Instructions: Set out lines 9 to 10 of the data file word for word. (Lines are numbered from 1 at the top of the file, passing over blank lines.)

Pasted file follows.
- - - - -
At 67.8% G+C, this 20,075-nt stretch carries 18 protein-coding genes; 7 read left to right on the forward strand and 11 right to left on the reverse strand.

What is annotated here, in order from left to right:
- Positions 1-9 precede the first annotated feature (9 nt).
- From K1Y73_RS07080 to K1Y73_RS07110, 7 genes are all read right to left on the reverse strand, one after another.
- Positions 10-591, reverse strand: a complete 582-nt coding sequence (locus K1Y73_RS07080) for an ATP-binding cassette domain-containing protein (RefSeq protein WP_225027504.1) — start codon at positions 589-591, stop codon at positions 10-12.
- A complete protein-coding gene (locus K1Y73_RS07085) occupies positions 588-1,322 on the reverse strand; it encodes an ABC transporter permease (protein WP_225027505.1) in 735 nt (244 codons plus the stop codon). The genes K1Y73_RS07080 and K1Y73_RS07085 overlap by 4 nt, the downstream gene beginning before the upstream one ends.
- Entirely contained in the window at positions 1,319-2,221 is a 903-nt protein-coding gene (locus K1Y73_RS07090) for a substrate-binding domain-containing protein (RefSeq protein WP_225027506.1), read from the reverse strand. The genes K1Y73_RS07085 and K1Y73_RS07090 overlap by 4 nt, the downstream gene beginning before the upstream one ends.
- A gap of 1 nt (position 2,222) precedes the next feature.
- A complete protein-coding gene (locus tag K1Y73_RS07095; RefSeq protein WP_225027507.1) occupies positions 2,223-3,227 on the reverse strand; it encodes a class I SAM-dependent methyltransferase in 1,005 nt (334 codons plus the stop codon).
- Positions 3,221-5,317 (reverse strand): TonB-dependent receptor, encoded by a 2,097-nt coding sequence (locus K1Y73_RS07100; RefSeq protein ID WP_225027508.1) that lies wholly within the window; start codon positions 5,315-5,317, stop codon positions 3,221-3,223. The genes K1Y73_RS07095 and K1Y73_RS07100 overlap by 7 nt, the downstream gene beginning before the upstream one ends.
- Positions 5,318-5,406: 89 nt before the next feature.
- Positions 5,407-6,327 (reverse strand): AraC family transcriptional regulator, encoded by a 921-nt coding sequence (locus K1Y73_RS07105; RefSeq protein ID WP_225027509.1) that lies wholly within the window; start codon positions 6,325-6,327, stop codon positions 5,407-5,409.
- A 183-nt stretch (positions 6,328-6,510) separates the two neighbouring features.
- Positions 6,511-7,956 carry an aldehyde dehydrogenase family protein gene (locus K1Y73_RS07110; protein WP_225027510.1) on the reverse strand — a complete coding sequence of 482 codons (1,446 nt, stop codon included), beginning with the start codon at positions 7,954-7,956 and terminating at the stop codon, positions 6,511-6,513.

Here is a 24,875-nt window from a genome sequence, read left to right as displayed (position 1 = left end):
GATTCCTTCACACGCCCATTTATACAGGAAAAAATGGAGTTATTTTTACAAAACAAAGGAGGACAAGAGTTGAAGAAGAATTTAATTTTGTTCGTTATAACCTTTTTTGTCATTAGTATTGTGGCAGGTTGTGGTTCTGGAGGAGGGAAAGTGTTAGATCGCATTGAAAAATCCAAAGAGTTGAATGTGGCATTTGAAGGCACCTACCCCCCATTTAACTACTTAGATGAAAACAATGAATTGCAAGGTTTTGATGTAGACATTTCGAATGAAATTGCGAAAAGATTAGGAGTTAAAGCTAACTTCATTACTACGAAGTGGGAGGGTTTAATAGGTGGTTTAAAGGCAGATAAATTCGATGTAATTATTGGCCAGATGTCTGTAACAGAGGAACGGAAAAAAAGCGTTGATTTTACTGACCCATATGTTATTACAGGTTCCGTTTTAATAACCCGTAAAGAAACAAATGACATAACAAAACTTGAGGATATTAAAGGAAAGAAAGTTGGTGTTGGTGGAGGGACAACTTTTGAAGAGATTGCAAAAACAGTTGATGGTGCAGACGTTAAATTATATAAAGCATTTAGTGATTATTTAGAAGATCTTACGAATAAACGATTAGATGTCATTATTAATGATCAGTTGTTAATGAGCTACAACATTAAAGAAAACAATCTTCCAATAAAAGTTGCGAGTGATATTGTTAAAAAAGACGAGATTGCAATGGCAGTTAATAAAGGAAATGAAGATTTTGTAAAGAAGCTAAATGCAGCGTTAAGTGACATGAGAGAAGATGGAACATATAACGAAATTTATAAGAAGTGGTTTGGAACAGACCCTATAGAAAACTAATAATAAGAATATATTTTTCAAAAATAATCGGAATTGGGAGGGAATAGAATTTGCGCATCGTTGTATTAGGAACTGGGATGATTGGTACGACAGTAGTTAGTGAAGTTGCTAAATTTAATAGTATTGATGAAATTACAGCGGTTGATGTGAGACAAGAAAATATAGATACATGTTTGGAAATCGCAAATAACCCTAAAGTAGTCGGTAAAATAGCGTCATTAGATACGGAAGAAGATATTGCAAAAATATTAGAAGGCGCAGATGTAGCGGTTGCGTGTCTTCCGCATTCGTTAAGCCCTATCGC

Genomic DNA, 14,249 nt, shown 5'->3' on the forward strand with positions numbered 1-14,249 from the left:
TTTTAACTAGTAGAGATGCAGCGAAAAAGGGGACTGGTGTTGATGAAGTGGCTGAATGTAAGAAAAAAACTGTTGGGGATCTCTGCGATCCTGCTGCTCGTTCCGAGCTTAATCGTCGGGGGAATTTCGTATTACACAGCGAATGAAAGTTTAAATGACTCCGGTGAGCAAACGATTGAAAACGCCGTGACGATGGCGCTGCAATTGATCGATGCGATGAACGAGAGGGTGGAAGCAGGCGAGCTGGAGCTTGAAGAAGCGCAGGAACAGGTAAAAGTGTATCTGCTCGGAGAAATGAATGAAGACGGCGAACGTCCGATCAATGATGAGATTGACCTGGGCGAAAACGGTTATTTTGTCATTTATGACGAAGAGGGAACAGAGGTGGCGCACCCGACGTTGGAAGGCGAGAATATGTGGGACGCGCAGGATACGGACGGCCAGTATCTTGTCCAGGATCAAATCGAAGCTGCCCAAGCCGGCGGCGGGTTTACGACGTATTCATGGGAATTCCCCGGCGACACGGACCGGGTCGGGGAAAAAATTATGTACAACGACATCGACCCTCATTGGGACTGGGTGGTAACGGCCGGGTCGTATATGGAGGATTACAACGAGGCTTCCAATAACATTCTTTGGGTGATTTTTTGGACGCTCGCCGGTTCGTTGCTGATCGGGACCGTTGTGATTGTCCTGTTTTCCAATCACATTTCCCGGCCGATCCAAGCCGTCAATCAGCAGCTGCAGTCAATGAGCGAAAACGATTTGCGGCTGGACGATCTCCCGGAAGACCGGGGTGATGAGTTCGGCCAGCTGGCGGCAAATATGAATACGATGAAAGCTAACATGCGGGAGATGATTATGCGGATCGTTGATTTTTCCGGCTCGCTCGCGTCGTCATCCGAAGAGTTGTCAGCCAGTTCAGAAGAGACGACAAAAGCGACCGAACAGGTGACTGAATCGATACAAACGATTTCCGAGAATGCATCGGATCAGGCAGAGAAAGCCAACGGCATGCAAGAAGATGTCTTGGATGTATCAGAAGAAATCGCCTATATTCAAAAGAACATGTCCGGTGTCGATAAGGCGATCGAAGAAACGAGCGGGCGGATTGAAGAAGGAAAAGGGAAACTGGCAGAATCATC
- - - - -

- A complete protein-coding gene (locus tag K1Y73_RS07095; RefSeq protein WP_225027507.1) occupies positions 2,223-3,227 on the reverse strand; it encodes a class I SAM-dependent methyltransferase in 1,005 nt (334 codons plus the stop codon).
- Positions 3,221-5,317 (reverse strand): TonB-dependent receptor, encoded by a 2,097-nt coding sequence (locus K1Y73_RS07100; RefSeq protein ID WP_225027508.1) that lies wholly within the window; start codon positions 5,315-5,317, stop codon positions 3,221-3,223. The genes K1Y73_RS07095 and K1Y73_RS07100 overlap by 7 nt, the downstream gene beginning before the upstream one ends.